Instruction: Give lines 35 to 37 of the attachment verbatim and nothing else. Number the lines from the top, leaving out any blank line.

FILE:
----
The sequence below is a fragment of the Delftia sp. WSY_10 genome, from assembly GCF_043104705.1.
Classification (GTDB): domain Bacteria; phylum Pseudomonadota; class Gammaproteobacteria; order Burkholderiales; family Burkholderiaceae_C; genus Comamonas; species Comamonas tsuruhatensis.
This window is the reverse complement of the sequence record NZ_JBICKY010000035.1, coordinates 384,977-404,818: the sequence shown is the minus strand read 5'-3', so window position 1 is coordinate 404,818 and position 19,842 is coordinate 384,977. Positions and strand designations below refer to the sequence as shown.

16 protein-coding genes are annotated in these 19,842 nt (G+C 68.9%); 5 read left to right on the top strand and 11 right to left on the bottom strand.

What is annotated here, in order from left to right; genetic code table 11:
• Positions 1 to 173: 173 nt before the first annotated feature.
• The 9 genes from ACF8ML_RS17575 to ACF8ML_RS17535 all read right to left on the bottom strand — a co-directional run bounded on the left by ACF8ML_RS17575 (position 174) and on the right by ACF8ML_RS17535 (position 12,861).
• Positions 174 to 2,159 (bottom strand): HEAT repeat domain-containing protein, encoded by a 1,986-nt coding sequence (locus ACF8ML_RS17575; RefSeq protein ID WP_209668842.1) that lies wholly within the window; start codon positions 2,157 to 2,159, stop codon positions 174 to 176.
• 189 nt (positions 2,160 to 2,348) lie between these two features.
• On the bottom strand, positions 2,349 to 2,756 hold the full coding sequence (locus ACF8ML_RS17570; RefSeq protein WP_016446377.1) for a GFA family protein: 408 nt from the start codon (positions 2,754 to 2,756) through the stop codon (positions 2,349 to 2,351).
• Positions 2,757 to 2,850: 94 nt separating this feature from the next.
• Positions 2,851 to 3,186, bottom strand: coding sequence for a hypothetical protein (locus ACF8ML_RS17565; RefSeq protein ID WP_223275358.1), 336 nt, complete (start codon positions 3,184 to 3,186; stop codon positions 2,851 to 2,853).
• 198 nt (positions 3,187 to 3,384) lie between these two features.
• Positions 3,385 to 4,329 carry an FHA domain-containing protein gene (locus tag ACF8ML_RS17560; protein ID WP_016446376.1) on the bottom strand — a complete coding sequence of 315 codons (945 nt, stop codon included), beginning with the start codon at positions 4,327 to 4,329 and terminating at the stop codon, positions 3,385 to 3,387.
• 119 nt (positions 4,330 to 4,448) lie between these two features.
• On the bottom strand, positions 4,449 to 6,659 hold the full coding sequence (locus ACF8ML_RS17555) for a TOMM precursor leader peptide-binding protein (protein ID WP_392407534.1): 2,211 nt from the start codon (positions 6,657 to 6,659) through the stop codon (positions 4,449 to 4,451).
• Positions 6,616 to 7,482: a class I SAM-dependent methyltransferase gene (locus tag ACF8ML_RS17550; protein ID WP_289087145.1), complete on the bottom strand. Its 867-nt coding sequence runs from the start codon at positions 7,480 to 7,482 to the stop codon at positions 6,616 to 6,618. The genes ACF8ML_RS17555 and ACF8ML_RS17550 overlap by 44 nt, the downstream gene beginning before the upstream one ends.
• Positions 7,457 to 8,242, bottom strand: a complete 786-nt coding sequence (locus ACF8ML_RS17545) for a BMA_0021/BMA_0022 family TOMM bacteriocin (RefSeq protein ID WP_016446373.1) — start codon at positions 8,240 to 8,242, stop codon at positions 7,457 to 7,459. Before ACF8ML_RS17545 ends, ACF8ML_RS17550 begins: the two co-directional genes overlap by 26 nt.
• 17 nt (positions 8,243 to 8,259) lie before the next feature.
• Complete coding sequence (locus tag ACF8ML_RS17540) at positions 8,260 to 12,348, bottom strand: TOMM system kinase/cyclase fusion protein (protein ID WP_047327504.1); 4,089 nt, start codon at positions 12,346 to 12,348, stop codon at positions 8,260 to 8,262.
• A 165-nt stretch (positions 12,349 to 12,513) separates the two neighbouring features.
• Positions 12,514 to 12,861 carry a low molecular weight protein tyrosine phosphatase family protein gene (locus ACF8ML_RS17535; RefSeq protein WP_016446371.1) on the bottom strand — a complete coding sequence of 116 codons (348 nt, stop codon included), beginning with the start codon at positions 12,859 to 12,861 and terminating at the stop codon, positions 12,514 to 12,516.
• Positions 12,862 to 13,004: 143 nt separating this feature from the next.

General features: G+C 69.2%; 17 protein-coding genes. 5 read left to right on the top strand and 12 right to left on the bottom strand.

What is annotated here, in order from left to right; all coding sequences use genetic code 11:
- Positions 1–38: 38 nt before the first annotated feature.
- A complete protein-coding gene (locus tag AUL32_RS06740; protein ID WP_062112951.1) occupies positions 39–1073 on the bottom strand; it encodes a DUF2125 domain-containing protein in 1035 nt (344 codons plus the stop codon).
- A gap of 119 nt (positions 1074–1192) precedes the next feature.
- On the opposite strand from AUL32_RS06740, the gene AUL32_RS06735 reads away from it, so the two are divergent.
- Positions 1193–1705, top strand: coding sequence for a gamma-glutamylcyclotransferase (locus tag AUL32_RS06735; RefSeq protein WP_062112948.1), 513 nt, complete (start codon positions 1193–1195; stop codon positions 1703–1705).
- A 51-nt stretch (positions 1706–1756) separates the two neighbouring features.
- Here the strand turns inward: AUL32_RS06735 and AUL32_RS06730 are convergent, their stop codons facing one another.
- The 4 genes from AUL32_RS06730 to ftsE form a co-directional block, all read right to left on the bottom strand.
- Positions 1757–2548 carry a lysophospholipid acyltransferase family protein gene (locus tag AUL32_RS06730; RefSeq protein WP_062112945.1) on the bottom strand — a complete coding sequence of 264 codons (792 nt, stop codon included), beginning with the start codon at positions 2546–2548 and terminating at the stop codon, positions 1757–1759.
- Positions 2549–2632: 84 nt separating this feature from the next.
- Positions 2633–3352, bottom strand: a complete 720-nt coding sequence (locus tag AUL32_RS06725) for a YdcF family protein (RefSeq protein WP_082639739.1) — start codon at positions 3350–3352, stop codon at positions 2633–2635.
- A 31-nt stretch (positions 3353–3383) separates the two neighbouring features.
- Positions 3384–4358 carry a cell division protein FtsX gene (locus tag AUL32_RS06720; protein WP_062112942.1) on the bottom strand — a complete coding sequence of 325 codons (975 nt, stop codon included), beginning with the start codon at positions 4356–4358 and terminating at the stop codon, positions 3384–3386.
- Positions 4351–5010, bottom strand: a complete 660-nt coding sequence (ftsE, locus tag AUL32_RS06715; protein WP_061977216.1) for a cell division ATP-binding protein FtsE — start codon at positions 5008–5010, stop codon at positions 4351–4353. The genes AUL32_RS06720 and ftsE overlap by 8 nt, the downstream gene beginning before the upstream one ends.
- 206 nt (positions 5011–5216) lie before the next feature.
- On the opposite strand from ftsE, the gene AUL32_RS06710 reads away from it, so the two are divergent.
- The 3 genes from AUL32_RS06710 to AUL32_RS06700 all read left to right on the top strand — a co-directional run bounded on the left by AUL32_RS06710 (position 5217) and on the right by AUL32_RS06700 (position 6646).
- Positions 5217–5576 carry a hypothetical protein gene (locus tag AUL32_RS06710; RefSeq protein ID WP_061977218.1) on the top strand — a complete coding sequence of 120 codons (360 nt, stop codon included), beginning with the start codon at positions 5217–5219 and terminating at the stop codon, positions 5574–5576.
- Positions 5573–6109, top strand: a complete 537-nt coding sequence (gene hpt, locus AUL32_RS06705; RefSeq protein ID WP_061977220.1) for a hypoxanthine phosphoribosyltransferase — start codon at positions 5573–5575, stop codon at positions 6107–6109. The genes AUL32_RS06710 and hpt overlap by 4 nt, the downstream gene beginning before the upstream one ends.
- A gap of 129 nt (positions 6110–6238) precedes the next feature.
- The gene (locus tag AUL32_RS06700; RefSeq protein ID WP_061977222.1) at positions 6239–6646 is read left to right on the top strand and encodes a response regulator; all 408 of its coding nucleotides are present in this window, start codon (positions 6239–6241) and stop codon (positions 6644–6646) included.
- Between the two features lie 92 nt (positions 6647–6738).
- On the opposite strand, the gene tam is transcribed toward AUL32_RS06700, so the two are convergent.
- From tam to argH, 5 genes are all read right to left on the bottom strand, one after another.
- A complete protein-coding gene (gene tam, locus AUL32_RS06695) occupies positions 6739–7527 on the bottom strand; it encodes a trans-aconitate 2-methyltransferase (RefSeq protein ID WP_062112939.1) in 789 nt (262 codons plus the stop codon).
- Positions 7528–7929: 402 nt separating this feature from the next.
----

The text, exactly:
- Positions 2549–2632: 84 nt separating this feature from the next.
- Positions 2633–3352, bottom strand: a complete 720-nt coding sequence (locus tag AUL32_RS06725) for a YdcF family protein (RefSeq protein WP_082639739.1) — start codon at positions 3350–3352, stop codon at positions 2633–2635.
- A 31-nt stretch (positions 3353–3383) separates the two neighbouring features.